If the president wants to win reelection, he needs to pass his jobs and debt bills. And by that I mean they need to fail.
Since his election in 2008, the Republican Party has routinely come out against nearly everything the president has championed through Congress. Even when the president proposes policy ideas that the GOP would normally vote for, they vote against him. For better or for worse, Senate Republican Leader Mitch McConnell (R-KY) best summarized their attitude toward the president when he said his goal was a one-term Obama presidency.
So with the knowledge of the last two years, the president should learn that the GOP will vote against anything coming out of the White House. Now that compromise is next to impossible, and cooler heads will not prevail within the Beltway, why not, well, use that against them?
In 1948, President Truman was faced with an opposition Congress hell-bent on taking back the White House. They even went so far as to override a presidential veto on a labor-relations bill that was anti-union. In fact, Truman was so far down in the polls that the Republican Convention adopted a platform they felt was advantageous to getting a Republican elected president. Among the policy proposals that year: federal aid to states for slum clearance and low-rental housing, extension of Social Security benefits, anti-lynching legislation, federal civil rights legislation and recognition of the state of Israel.
All of these policies were supported by President Truman. But Truman, an avid poker player, decided to call the GOP’s bluff. While the Republican Party said they believed in their platform, Truman actually advocated it. He called a special session of the 80th “do-nothing” Congress, as he called it, and gave them an opportunity to pass their platform as law, knowing full well what he wanted would not pass. Not a single platform policy became law in the called session. This proved that the GOP was simply motivated to get Truman out of office, not on helping the American people.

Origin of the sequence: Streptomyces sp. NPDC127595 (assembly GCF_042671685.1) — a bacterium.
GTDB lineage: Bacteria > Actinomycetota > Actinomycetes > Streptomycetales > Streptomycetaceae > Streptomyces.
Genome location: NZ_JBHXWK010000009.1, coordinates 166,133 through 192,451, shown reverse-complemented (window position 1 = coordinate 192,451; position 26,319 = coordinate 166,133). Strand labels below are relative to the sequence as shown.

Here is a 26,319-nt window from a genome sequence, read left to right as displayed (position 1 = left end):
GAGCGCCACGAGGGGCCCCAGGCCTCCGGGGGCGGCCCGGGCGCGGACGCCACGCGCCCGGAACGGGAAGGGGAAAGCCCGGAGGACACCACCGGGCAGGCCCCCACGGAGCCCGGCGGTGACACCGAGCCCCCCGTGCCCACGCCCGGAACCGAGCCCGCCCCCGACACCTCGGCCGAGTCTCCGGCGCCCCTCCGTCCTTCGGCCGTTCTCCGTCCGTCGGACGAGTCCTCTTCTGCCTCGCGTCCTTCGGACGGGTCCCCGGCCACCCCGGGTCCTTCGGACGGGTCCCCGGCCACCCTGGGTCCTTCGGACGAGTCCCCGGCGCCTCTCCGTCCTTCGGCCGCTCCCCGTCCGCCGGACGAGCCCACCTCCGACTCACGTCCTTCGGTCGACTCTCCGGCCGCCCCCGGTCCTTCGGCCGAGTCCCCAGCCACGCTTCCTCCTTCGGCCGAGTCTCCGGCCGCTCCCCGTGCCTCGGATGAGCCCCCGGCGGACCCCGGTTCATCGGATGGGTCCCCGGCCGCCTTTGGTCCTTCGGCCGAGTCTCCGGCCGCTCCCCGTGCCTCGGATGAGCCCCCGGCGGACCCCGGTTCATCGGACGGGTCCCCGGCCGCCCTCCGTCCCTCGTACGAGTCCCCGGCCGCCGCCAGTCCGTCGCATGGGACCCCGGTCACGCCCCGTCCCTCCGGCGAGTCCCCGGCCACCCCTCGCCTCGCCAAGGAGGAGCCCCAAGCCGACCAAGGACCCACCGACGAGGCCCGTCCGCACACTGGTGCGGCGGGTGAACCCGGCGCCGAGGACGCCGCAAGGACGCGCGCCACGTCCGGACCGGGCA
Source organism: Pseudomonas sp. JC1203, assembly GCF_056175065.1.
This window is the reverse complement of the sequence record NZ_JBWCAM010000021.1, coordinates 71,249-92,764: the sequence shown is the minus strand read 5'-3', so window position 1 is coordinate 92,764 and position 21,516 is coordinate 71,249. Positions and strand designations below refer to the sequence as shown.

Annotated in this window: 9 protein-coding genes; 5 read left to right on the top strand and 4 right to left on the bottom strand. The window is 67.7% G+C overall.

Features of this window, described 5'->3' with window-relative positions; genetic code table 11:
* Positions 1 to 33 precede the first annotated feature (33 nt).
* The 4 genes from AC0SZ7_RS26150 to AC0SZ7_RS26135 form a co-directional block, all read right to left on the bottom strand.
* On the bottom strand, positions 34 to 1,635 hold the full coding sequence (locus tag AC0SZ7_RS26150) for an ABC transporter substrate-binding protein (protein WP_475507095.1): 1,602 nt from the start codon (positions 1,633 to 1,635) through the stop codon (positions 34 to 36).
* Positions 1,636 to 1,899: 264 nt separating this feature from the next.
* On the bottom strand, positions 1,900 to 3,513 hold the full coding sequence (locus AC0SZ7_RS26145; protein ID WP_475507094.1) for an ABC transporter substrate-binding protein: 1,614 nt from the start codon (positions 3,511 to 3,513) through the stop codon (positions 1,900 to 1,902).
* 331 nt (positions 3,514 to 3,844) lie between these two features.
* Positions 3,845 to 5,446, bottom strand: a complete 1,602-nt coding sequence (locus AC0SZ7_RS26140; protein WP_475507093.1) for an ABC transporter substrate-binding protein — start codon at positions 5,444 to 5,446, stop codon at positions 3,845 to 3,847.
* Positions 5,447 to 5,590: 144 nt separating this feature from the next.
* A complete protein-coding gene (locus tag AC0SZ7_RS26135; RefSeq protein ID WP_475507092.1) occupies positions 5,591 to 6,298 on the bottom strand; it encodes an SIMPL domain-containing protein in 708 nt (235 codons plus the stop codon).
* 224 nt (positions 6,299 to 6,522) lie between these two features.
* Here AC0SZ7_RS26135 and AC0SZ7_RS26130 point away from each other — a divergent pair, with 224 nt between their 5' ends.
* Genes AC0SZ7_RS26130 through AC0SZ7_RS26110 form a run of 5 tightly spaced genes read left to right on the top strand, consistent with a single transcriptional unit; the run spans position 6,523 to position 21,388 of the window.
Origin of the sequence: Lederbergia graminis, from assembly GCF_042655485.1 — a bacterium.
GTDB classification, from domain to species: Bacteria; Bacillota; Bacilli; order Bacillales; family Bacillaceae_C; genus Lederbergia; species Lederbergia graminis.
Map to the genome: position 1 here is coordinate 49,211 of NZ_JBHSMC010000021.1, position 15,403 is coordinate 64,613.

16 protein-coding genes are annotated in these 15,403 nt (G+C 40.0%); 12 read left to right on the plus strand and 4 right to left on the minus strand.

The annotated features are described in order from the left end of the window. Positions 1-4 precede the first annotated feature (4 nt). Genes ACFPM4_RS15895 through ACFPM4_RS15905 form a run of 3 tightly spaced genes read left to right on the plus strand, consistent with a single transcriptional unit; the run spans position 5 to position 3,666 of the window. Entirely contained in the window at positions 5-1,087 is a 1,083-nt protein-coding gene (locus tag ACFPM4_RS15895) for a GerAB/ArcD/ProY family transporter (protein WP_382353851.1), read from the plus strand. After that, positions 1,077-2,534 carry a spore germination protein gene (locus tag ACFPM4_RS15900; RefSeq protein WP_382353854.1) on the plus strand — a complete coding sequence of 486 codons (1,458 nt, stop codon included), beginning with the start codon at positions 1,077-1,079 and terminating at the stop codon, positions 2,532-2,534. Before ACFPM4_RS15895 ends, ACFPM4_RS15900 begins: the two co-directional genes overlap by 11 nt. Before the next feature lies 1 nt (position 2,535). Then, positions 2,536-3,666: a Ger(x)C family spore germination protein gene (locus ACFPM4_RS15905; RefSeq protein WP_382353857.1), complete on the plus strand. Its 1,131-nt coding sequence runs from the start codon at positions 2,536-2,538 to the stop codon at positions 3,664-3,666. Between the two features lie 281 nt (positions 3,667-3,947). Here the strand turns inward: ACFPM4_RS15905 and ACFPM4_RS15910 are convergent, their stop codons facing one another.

Today, President Obama is faced with the same Republican spirit: to get him out of office. Therefore, he ought to propose anything and everything he wants, knowing full well it will not pass the Republican-controlled House. And as for the jobs bill, it’s a public relations coup: Keep calling it the jobs bill. Then when the vote comes right down to it, force the GOP to vote on it, up or down. Make them vote against a jobs bill.
In the end, one of two things will happen. One possibility is that the bills will pass and the president will not only get everything he wanted but also claim victories while he’s campaigning for reelection. The GOP will no longer have their air of invincibility.
More likely though, the bills will fail. The president will then get to campaign against a “do-nothing” Congress and a party that voted against job creation and debt reduction. At their convention, the GOP will undoubtedly advocate a platform that calls for these same things. And the president, at his convention, can reply right back that they had the opportunity and failed.
As the political parties begin the election season, they have once again been dealt different hands. We’ll soon know if the president is willing to pay his ante to see if the Republicans are bluffing or if he’s holding an unwinnable hand.